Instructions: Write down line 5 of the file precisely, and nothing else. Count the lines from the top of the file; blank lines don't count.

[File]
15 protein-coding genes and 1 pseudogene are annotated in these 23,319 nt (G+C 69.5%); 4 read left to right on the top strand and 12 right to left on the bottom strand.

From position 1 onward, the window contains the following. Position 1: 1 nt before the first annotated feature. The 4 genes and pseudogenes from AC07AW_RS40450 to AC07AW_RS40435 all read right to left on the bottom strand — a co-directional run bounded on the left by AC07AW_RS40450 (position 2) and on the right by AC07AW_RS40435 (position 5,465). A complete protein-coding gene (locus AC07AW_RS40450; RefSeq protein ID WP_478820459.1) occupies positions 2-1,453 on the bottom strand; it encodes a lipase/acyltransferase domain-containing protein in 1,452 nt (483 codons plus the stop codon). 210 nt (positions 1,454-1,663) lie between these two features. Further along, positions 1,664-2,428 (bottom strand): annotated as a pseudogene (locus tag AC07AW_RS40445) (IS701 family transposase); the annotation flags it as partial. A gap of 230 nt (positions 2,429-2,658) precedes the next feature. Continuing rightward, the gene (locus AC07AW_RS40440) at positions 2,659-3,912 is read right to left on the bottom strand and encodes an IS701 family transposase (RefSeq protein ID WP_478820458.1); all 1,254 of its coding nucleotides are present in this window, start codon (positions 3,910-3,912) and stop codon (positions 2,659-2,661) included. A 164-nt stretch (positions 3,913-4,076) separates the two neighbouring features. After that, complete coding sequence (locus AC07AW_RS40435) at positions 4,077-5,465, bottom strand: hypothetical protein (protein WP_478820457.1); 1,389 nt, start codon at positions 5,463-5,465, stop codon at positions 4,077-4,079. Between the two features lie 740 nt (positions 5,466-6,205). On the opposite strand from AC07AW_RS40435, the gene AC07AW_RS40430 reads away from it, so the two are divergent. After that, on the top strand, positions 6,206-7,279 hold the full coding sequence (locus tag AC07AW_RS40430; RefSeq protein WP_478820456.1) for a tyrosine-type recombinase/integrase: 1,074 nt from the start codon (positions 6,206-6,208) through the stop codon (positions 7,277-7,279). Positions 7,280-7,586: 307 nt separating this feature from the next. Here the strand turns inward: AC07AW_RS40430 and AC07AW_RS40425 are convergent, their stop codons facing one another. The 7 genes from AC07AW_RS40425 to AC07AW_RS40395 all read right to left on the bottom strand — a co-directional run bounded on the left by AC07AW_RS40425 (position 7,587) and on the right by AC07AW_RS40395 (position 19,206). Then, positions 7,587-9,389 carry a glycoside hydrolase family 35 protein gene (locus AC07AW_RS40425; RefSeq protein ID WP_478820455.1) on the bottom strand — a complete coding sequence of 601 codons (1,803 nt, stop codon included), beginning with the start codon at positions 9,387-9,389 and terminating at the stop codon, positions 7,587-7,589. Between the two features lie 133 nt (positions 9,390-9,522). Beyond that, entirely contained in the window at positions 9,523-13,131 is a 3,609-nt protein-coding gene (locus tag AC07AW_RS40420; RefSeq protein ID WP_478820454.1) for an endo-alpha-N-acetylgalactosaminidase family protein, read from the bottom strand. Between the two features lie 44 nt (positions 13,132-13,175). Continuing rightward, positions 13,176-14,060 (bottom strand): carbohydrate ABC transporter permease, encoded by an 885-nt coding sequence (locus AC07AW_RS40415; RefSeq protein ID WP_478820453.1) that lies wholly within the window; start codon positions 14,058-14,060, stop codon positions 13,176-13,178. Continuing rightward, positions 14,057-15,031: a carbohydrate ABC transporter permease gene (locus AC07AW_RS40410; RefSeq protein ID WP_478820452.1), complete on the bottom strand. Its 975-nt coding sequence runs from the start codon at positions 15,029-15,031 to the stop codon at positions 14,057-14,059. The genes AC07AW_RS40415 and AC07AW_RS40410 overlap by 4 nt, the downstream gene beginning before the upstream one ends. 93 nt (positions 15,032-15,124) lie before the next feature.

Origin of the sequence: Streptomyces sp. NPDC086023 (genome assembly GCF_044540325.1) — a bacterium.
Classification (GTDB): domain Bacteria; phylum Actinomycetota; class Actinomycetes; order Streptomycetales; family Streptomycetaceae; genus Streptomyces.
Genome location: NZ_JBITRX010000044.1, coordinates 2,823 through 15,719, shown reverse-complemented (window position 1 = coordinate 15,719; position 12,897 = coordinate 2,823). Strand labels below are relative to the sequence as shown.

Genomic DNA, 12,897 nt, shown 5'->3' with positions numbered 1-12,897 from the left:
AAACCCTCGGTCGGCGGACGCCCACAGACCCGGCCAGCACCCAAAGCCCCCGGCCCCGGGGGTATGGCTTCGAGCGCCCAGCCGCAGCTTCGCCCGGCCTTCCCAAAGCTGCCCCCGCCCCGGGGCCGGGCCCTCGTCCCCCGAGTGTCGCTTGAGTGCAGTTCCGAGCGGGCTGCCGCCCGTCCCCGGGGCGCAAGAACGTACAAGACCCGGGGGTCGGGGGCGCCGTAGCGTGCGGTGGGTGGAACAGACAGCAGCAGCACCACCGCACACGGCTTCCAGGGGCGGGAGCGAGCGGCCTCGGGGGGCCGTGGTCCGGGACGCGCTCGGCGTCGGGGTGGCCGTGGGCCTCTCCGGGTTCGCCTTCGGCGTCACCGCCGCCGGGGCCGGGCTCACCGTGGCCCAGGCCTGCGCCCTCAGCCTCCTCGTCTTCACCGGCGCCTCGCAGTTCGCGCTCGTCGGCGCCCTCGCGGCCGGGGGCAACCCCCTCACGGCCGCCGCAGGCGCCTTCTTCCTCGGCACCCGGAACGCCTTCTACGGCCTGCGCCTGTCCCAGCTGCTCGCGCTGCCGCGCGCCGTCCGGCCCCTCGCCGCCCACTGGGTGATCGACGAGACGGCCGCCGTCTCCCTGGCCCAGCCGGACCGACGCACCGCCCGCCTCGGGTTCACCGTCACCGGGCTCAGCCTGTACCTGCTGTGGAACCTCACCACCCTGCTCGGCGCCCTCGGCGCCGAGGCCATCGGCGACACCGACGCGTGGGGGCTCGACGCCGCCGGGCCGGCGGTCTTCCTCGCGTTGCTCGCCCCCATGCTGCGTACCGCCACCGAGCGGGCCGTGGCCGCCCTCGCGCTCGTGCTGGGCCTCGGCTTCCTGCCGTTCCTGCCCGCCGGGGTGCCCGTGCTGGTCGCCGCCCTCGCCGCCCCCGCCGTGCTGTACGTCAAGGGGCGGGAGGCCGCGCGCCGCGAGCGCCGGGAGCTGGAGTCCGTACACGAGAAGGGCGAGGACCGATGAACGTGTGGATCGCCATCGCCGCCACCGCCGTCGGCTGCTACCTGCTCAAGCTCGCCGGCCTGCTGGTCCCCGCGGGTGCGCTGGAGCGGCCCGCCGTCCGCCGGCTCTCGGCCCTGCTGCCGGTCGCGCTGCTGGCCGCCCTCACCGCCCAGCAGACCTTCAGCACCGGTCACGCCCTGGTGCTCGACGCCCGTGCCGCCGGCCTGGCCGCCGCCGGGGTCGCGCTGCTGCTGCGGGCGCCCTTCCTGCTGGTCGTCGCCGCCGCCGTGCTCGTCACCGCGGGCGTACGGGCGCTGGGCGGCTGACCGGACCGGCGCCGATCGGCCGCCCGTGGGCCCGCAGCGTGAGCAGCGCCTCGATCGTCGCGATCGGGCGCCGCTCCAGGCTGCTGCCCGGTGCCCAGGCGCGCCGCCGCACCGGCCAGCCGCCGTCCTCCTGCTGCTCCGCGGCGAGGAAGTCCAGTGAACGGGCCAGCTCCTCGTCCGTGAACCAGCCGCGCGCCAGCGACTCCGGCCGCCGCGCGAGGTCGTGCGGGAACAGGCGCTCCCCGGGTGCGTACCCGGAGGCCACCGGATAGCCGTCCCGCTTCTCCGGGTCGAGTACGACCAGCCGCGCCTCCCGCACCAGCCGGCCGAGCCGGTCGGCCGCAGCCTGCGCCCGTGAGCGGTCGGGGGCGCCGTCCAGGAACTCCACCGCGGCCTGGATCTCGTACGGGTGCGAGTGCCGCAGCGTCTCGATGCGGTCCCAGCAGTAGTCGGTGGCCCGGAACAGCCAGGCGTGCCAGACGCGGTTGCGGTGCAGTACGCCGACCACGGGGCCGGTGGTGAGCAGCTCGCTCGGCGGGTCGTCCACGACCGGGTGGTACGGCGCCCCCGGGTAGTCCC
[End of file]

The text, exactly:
Genome location: NZ_JBITRX010000044.1, coordinates 2,823 through 15,719, shown reverse-complemented (window position 1 = coordinate 15,719; position 12,897 = coordinate 2,823). Strand labels below are relative to the sequence as shown.